Yukon to apply ice BandAid to cross river reach stranded residents minister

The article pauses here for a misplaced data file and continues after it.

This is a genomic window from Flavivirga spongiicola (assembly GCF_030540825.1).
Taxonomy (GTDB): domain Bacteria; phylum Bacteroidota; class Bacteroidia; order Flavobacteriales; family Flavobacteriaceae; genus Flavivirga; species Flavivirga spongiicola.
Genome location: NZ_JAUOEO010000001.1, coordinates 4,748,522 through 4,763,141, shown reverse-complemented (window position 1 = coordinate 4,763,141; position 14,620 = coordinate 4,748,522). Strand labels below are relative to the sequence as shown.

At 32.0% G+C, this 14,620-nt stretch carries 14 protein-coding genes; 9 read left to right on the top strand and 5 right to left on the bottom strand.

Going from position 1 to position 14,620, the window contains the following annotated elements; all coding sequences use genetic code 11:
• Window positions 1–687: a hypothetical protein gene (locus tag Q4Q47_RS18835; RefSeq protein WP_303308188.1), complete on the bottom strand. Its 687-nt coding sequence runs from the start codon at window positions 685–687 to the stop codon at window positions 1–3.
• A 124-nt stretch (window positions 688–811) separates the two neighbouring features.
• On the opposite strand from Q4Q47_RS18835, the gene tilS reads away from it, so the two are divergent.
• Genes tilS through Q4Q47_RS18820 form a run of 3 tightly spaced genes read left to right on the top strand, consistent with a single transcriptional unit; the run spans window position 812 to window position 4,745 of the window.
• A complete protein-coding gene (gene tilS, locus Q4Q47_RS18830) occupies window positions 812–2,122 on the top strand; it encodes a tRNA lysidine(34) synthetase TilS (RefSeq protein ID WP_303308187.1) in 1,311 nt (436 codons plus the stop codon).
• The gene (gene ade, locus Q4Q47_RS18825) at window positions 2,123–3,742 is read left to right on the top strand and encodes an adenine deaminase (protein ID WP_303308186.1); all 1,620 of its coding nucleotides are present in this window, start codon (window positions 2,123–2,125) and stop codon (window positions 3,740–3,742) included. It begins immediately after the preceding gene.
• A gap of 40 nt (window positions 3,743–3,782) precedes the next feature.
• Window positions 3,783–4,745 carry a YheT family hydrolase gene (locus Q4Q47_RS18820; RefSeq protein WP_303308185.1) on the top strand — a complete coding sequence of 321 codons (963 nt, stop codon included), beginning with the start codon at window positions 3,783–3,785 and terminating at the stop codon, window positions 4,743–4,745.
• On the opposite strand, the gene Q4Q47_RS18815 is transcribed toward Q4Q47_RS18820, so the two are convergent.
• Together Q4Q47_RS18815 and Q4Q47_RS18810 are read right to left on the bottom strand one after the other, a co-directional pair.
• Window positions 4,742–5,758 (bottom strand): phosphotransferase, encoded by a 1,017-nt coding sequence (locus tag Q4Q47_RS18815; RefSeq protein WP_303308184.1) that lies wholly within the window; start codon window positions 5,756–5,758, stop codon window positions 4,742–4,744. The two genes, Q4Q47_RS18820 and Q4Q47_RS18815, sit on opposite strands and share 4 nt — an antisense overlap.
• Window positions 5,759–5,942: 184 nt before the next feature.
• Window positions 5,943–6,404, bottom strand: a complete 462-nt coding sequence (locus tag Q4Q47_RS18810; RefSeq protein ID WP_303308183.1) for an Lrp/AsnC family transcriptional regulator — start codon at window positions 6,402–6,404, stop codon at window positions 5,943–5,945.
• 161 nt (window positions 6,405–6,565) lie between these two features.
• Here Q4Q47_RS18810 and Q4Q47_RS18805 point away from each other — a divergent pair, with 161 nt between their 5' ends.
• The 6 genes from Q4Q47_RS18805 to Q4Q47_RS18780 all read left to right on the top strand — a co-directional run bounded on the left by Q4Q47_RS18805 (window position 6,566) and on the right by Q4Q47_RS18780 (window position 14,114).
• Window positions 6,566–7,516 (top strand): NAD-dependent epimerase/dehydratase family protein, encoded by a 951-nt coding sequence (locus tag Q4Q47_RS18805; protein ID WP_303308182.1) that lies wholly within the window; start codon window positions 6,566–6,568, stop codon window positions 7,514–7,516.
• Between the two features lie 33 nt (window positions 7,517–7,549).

first_imgDAWSON CITY, Yn – The Yukon government plans to apply an “ice Band-Aid” to the Yukon River outside Dawson City after the channel failed to freeze sufficiently for the second year in a row, leaving hundreds of residents stranded over the winter.Highways Minister Richard Mostyn said work on an ice bridge to the community of West Dawson will begin January and should take about three weeks to complete.“This has never been tried before in the territory. It’s a situation that I’d prefer not to have to do, but we’ve got conditions in the Klondike these days that are abnormal,” he said.“Last year, the river didn’t freeze. This year, it’s not looking like it’s going to freeze again. So we’re going to take some action.”The Yukon River usually freezes over within a few weeks after the summer ferry stops operating, allowing crossings to be made initially on foot, by snowmobile and eventually in a vehicle.Public works crews usually flood, smooth and widen the route after a few more weeks to create an ice highway.Mostyn had promised West Dawson residents after the river failed to freeze last year that the government would take action if the same thing happened this year.An ice bridge would reconnect about 200 people to the main part of town.An alternate crossing point does exist, but accessing it involves a 10 to 15 kilometre journey south of town on foot, by dog team, on skis or with a snowmobile.Mostyn said the typical recipe for building an ice bridge is to spray ice water over a river to encourage it to freeze.He said he is unsure if the equipment is available for the spraying technique, but the government is also considering other methods, which he described as old fashioned and less efficient.The “manufactured ice formation” project will cost about $100,000 to build and maintain, plus an extra $100,000 for one-time engineering costs, Mostyn said.He said he and his team are “fairly confident” the bridge can be built, though there are no guarantees.“The climate is not what it once was, and so we’re going to have to be innovative,” Mostyn said. “This is one of the projects we’re going to start with.”The strategy is a way of helping the Mother Nature, which he described as a “fickle mistress.”Wayne Potoroka, the mayor of Dawson city, said he was glad to hear news of what he called an “almost surreal” plan.“I think it’s worth a shot,” he added, saying that Yukon is feeling the effects of climate change. “This is what adaptation looks like.”Mostyn ruled out the possibility of a permanent bridge being built in the near future to West Dawson.(Whitehorse Star)last_img

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